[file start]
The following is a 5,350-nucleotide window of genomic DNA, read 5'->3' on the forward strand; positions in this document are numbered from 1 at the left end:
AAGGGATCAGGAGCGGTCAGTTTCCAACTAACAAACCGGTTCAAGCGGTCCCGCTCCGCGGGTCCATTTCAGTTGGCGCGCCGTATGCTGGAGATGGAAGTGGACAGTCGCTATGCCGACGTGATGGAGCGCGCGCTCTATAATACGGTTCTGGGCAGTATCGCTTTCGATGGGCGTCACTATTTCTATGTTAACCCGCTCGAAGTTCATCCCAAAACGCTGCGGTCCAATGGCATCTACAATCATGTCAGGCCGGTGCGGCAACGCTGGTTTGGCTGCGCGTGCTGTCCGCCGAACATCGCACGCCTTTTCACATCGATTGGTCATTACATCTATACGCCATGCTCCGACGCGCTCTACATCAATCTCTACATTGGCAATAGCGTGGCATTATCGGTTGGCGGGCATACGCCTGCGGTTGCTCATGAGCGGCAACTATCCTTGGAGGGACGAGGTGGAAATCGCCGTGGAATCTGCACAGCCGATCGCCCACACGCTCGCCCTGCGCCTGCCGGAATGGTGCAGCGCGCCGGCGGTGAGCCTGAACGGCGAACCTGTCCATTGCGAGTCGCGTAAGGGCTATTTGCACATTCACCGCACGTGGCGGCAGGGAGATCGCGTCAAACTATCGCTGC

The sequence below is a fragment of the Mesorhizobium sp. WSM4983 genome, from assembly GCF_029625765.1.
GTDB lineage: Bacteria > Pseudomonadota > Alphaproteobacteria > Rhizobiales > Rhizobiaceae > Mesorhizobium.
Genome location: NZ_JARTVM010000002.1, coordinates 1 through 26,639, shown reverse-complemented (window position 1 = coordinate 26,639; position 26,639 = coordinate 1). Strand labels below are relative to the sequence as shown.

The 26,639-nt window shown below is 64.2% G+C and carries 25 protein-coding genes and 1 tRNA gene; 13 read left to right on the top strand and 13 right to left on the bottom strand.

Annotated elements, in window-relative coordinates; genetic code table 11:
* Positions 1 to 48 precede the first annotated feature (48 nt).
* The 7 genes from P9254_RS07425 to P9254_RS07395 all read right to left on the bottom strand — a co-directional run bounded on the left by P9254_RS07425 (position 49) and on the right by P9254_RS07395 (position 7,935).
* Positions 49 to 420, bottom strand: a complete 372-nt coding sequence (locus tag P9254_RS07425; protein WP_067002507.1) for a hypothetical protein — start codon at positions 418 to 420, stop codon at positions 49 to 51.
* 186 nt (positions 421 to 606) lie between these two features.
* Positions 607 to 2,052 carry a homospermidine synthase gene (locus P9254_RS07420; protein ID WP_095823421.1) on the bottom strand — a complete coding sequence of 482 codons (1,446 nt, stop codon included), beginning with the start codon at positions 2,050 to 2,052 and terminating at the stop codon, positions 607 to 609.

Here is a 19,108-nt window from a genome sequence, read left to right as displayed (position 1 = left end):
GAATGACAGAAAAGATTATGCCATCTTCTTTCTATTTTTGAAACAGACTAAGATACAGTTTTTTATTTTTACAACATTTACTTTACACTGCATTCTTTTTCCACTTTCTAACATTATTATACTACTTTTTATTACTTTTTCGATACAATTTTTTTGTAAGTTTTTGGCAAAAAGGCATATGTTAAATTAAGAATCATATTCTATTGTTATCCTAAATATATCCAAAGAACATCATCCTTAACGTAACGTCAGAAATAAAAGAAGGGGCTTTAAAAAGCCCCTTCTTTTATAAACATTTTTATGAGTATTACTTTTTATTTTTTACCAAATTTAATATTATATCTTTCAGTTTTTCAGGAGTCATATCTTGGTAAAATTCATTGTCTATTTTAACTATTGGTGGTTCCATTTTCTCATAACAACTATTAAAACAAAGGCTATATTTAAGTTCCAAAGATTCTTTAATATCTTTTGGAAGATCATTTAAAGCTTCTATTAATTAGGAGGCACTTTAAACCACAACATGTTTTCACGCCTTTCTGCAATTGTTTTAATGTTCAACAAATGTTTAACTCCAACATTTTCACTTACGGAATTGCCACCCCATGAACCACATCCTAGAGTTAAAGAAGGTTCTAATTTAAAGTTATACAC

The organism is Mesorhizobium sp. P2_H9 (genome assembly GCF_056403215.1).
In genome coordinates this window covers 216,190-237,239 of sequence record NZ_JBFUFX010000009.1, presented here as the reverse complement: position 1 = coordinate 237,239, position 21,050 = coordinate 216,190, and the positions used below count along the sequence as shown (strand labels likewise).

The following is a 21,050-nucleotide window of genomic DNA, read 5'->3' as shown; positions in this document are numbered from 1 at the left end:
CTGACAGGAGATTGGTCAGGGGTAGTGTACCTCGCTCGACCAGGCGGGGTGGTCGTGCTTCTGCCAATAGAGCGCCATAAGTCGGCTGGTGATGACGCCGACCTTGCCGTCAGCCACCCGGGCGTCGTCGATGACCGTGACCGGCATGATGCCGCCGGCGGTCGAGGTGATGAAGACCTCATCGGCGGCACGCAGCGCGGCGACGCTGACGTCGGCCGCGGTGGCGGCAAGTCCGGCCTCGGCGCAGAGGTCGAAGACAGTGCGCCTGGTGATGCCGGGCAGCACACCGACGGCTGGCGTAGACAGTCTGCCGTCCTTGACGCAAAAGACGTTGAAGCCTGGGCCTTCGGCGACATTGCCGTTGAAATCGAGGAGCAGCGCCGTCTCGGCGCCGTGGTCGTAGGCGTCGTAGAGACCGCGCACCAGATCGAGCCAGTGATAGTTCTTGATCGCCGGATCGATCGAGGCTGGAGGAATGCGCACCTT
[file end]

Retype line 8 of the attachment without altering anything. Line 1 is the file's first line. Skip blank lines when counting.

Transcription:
* Positions 1 to 48 precede the first annotated feature (48 nt).